Finance Minister Mauricio Cárdenas (Image: Carlos Sepulveda)


Summary: Bogotá 2016 – Colombia in the Eyes of Wall Street

By Holly K. Sonneland

Speakers discussed everything from Colombia’s public debt to structural reforms to the financial dividends of peace.


  • Mauricio Cárdenas, Minister of Finance
  • Alejandro Werner, Director, Western Hemisphere Department, International Monetary Fund (IMF)
  • Luis Alarcón, Head of Global Markets, BBVA Colombia
  • Jorge Humberto Botero, President, Fasecolda
  • Fernando Bravo, Head of Andean Region Financing Group, Goldman Sachs
  • Sergio Clavijo, President, ANIF
  • Simón Gaviria, Director, National Planning Department
  • Munir Jalil, Director, Chief Economist for the North Andean Region, Citibank
  • Jaime Vargas, Tax Managing Partner, EY
  • Leonardo Villar, Executive Director, Fedesarrollo
  • Kevin Whitaker, U.S. Ambassador to Colombia
  • Ragnhild Melzi, Vice President, Americas Society/Council of the Americas

Lea el resumen en español.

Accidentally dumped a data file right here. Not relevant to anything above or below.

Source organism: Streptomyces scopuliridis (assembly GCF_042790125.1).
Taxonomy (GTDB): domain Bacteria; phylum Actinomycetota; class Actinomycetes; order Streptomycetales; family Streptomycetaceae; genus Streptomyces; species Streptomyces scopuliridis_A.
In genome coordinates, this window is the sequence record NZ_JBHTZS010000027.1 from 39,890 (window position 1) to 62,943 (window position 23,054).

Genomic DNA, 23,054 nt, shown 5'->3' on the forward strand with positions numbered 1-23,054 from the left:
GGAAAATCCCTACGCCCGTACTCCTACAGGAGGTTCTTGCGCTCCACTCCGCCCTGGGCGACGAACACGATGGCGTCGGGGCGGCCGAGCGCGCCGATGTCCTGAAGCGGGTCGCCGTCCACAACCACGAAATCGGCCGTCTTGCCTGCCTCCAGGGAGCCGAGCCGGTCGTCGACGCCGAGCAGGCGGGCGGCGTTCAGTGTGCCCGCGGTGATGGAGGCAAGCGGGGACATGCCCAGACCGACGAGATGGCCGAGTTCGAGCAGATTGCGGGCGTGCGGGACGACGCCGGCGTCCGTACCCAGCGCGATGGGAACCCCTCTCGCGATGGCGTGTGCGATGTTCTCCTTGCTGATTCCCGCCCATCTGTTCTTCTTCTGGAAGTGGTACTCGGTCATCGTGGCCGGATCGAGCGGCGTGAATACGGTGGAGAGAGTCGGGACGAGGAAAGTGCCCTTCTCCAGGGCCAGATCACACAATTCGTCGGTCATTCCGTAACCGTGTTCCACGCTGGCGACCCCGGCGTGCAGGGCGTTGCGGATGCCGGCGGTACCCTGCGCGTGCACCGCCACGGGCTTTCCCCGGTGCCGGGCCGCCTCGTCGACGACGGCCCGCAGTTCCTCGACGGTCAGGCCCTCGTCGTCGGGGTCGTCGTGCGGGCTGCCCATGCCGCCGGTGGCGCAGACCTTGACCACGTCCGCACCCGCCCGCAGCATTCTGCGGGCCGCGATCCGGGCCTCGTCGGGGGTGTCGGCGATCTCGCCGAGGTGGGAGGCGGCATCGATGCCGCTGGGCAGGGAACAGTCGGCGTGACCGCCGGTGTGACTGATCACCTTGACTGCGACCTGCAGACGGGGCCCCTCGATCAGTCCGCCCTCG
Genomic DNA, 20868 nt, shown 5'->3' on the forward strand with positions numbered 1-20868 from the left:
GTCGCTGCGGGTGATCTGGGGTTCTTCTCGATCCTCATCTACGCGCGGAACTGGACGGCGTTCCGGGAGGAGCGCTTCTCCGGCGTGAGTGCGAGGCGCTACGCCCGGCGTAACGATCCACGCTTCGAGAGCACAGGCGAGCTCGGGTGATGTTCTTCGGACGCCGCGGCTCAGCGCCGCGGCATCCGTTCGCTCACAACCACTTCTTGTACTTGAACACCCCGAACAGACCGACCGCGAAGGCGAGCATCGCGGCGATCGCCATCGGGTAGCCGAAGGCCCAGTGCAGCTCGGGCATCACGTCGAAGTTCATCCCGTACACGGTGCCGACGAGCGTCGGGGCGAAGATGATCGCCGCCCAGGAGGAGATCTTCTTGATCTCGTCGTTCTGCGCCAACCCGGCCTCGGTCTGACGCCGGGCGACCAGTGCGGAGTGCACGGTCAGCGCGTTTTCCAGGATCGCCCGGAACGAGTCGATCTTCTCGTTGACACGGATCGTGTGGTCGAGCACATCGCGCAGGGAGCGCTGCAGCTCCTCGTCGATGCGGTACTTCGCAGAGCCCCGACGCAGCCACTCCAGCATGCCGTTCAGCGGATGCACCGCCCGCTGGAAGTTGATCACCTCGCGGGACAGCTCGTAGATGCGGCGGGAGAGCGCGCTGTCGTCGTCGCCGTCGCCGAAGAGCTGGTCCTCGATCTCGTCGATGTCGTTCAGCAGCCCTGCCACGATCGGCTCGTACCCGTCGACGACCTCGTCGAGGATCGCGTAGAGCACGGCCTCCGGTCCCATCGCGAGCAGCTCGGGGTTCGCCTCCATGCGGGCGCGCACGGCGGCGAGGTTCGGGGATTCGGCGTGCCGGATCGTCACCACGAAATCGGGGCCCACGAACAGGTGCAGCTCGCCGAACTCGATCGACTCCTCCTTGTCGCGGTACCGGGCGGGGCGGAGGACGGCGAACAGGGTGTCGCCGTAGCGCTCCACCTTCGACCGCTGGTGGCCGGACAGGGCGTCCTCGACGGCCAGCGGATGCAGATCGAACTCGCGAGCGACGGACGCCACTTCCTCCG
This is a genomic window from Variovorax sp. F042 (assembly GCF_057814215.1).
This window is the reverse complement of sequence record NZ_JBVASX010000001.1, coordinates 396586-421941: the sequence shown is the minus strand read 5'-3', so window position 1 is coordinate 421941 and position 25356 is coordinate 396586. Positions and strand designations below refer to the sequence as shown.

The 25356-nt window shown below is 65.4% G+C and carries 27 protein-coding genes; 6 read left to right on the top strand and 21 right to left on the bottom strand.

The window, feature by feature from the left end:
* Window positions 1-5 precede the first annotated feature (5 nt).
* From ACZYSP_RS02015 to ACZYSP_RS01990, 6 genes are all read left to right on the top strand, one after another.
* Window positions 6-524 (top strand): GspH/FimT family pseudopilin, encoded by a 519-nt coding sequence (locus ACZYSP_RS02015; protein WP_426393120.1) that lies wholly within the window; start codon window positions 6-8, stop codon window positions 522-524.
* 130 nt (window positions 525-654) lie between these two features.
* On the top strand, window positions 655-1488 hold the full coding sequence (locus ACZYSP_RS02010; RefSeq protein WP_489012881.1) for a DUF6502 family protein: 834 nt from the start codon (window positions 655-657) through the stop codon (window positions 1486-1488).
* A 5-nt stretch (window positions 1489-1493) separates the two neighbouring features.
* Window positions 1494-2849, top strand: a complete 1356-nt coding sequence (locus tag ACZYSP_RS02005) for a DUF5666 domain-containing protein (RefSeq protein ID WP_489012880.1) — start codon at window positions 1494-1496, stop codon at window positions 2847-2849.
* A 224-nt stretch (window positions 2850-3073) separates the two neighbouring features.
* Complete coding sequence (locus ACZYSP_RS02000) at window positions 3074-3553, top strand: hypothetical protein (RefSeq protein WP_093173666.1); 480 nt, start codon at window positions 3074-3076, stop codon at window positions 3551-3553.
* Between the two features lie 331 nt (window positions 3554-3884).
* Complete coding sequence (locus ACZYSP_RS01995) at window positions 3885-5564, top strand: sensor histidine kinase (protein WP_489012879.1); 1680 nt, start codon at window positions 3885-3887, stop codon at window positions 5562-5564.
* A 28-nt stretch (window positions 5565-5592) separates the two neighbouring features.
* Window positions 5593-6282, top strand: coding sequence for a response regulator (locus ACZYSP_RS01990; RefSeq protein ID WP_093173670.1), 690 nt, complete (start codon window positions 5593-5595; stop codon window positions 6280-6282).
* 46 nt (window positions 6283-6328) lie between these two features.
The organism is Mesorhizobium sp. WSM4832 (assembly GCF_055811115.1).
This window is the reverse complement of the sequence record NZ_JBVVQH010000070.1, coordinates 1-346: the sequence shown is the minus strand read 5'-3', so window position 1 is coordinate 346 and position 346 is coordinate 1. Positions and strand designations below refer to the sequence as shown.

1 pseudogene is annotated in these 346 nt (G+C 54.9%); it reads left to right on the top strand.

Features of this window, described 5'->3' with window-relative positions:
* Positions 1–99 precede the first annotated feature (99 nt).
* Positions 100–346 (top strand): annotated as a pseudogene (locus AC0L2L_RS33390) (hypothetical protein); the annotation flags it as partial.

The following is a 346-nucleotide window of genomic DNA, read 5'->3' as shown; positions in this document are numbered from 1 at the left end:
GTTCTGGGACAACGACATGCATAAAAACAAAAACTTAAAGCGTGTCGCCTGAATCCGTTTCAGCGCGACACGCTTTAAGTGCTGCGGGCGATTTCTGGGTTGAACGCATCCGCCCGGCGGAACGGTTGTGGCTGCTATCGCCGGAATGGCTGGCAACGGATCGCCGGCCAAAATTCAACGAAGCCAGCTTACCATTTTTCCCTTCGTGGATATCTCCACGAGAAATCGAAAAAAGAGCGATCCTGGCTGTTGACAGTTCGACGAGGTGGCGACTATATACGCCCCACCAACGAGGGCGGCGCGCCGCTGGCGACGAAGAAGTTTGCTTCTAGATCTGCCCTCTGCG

While the drop in oil prices has hit Colombia hard, the country’s projected GDP growth is better than the average for Latin America and the Caribbean, said AS/COA Vice President Ragnhild Melzi in her opening remarks at AS/COA’s annual conference in Bogotá on June 9. Melzi also highlighted a historically low unemployment rate and poverty rate below the regional average. Still, she said, the country faces the formidable challenges of finalizing and then implementing a final peace agreement with the Revolutionary Armed Forces of Colombia, aka the FARC, continued tax reforms, and large-scale infrastructure projects like a fourth-generation road systems known as 4G.

Finance Minister Mauricio Cardenas then gave an overview of how the Colombian economy has reacted to the oil price drop, which led to an unprecedented $20 billion in losses from exports in one year, representing 5 percent of GDP. When prices first started to fall in 2014, the minister said, Colombia passed tax reform that helped mitigate the deficit. While Colombia’s public debt increased to 41 percent of GDP in 2015, the rise was due primarily to the fact that the Colombian peso lost value vis-à-vis the U.S. dollar, he said, and the debt levels themselves are “stable.” His ministry adjusted the 2016 budget, cutting spending worth 1.2 percent of GDP, and projects that sectors like agriculture and manufacturing will bring GDP growth this year to 3 percent.